“Each restored building with curated exhibitions and artifacts tracing CP Rail’s history in the development of Banff National Park with ancillary food and beverage,” according to the Liricon document.
As for the aerial gondola, Parks Canada turned down a gondola proposal from the townsite to the summit of Mount Norquay in 2019 following a feasibility study.
The draft 2021 draft management plan is completely silent on the gondola and Parks Canada has said it’s off the table.
While the ARP would be adopted by Banff town council, Parks Canada must sign off on the plan under the incorporation agreement – a special agreement that lays out which powers are with the municipality and which stay with the federal government.
Liricon’s 16-page document says a town-to-base gondola would address Parks Canada’s primary issues with the previous summit proposal, and noted a gondola terminus requires approval in the Town of Banff ARP.
“Norquay will only be able to make a specific, comprehensive proposal to Parks Canada for a town-to-base gondola following an approved ARP,” states the document.
Banff town councillor Peter Poole is trying to encourage his council colleagues to remove the gondola terminus from consideration in the draft ARP, not wanting to be seen as fostering or supporting a previous development proposal foreclosed by Parks Canada.
However, he has been accused of a conflict of interest by an undisclosed complainant because he owns a hotel on the lower slopes of Mount Norquay. Following legal advice, council will discuss the matter again at a closed-door meeting scheduled for Aug. 9.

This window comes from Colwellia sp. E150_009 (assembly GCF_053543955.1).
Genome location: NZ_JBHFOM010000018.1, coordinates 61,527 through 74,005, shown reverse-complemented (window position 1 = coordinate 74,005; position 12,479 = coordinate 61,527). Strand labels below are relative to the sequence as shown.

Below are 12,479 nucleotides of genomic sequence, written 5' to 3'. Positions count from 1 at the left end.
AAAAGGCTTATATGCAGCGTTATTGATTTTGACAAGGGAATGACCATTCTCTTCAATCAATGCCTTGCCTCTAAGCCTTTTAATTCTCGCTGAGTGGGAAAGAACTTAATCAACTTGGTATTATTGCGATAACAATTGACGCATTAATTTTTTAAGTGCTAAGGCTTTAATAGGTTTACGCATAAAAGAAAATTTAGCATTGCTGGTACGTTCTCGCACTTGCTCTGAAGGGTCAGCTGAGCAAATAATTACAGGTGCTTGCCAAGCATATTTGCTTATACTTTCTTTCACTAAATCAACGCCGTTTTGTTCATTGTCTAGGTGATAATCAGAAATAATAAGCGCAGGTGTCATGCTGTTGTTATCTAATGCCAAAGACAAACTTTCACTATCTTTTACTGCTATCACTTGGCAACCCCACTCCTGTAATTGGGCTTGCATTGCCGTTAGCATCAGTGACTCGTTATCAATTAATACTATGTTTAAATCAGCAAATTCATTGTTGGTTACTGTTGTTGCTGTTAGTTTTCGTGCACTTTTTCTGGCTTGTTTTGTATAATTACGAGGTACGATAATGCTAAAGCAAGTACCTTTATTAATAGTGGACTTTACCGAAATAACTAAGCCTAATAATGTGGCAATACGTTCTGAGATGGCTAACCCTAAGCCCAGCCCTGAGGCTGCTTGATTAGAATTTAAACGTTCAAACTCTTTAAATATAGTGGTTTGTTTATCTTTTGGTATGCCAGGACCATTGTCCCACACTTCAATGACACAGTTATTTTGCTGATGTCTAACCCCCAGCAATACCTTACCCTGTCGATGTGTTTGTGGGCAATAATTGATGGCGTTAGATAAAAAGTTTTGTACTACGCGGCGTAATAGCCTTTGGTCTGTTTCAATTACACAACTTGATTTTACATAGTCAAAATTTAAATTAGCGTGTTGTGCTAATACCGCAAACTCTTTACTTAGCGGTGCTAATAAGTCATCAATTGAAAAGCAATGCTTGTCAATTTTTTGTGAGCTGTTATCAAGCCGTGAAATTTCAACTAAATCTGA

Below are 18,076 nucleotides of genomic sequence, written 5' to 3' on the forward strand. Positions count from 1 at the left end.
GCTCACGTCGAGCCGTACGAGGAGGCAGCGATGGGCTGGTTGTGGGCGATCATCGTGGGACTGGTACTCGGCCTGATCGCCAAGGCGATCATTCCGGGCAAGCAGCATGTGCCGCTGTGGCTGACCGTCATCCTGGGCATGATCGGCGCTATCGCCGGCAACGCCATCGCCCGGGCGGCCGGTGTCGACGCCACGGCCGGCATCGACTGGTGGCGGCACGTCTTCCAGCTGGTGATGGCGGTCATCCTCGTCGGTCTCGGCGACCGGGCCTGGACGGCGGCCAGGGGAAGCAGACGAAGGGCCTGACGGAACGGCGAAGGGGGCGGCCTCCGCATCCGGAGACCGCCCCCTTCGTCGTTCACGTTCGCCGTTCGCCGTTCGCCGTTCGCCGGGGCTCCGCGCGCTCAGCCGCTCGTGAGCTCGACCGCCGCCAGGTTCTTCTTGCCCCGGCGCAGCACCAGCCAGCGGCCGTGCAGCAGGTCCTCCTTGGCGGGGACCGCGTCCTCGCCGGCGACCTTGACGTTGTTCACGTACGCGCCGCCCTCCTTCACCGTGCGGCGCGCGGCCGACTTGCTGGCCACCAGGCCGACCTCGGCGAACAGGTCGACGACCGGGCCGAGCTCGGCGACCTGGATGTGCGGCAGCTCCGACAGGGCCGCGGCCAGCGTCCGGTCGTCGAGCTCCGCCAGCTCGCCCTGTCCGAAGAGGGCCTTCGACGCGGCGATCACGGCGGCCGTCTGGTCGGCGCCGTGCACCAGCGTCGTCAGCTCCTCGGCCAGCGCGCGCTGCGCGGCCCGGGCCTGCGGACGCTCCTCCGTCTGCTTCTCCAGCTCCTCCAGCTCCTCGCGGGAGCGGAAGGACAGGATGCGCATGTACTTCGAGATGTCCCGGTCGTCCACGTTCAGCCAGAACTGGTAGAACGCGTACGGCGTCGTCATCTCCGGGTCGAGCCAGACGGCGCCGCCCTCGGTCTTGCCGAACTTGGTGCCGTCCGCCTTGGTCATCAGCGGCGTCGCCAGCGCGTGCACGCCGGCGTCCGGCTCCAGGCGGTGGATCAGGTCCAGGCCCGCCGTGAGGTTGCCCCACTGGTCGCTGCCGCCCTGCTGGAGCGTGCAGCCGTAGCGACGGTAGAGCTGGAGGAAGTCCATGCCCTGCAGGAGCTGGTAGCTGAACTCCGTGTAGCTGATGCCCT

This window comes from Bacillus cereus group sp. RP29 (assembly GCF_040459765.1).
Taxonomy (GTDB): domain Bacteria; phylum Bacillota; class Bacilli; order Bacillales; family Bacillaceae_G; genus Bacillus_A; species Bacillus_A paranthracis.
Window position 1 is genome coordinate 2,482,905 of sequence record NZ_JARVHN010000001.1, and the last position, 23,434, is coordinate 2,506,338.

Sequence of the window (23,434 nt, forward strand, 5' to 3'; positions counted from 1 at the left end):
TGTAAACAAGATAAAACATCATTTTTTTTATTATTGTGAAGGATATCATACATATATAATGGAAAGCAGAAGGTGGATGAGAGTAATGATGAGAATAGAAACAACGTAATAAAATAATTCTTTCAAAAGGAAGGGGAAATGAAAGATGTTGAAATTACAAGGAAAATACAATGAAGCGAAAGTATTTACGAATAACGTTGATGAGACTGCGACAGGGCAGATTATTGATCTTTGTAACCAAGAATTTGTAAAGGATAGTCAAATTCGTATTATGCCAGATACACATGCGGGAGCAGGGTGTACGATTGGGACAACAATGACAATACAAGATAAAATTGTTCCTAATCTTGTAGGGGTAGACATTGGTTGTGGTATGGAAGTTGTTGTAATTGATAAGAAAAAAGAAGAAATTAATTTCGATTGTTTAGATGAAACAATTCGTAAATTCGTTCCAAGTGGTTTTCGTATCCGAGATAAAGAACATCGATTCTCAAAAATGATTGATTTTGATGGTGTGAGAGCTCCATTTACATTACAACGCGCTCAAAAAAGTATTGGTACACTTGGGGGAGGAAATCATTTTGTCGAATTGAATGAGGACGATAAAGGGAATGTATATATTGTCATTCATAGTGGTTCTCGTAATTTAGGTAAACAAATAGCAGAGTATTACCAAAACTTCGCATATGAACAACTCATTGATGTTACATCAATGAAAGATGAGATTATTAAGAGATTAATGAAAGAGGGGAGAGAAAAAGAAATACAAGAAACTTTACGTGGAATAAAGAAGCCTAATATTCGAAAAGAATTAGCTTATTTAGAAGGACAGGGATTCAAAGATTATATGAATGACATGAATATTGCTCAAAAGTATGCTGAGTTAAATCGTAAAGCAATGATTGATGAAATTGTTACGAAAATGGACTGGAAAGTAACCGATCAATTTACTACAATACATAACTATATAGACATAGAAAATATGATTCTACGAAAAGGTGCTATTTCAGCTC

“We do not want to give the impression that we are the agent for the developer pushing Parks Canada to do a 180-degree turn on what Parks Canada has been clear on,” Coun. Poole said last week.
Council was given an update on the draft railway lands ARP on June 14; however, much of the discussion was behind closed doors following a brief public presentation by administration.
Council endorsed a terms of reference for the railway lands ARP in February 2019 that established the boundary of the planning area and a summary of what council expected to be addressed.
McKay said the first completed draft of the ARP was completed and submitted in February 2020.
“In the opinion of administration, it required significant changes and amendments and re-thinking of its policy direction,” he said during the June 14 governance and finance committee meeting.
“Following the submission of that plan, a decision was made to collaborate more closely on policy development, work closely with the consulting team and form what essentially is a private-public alliance to rethink the overall approach to the plan.”
McKay said these types of plans are typically used by municipalities to guide the redevelopment of existing, developed, or disturbed areas in need of some form of rehabilitation.
“The primary goal of the ARP is to encourage the conservation of the railway station and preservation and rehabilitation of key historical elements of the grounds themselves,” he said.
“A parallel goal is to build on the historic character of the area and allow for more interpretation of the history of the railway and its significance in the evolution of railway tourism in both Banff and Canada,” he added.